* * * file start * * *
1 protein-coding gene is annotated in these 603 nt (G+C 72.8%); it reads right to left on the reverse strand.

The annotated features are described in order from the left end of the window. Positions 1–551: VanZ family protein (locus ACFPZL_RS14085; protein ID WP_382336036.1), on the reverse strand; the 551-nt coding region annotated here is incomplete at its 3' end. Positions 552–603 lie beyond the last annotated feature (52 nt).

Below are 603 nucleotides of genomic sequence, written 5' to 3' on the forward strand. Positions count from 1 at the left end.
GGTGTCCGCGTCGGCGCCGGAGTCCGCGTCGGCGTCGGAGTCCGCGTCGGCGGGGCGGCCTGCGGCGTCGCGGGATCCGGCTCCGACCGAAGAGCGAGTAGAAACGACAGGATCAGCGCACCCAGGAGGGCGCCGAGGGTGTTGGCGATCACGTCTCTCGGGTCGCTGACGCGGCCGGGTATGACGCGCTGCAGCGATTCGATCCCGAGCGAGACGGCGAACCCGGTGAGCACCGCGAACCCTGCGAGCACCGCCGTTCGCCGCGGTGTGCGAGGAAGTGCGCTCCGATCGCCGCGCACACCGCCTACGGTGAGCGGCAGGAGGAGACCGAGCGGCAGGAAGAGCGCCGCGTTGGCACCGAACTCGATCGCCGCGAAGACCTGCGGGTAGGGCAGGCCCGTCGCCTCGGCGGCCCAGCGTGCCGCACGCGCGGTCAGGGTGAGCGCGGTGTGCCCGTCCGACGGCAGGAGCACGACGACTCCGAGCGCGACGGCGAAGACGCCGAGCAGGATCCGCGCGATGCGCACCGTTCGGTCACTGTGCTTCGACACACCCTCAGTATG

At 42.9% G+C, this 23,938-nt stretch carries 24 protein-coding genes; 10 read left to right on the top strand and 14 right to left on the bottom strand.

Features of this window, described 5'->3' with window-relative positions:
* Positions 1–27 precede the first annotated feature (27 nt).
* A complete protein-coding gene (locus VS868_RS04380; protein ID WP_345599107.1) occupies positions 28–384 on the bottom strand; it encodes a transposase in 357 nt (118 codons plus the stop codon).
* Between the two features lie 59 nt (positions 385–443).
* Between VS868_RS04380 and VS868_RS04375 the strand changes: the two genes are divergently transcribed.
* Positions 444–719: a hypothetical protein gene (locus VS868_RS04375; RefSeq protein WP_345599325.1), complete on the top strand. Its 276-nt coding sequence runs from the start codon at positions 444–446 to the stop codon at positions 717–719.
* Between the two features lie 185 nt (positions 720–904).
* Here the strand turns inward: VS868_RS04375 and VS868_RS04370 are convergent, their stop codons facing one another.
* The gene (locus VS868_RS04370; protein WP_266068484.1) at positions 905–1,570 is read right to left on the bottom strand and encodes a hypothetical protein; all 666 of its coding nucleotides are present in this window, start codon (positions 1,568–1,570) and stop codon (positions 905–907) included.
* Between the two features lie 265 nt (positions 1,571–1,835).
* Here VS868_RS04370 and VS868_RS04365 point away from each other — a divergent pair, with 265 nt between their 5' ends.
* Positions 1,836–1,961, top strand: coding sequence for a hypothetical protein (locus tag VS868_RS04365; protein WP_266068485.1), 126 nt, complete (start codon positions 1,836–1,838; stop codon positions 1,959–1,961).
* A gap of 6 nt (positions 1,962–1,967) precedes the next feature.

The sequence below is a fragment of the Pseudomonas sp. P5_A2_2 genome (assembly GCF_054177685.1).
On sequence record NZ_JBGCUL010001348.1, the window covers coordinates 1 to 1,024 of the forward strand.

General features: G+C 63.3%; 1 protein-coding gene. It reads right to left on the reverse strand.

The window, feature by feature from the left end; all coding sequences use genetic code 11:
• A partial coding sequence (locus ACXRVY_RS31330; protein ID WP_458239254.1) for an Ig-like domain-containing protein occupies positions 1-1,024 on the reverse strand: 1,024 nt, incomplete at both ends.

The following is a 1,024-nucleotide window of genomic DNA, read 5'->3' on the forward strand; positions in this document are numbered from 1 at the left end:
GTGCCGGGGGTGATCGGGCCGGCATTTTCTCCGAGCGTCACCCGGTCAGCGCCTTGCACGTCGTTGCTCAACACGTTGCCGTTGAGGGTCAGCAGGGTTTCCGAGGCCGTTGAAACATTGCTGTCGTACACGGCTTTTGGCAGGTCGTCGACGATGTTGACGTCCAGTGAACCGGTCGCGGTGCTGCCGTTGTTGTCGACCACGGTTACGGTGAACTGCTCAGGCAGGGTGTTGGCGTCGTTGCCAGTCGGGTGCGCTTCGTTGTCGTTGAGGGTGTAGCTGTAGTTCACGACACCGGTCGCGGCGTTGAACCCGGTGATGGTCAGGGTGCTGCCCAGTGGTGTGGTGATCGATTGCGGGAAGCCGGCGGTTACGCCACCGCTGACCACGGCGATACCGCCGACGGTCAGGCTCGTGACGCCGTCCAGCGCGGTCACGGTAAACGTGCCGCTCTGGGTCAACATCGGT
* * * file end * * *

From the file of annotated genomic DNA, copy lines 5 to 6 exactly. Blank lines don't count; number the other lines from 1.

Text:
At 42.9% G+C, this 23,938-nt stretch carries 24 protein-coding genes; 10 read left to right on the top strand and 14 right to left on the bottom strand.

Features of this window, described 5'->3' with window-relative positions: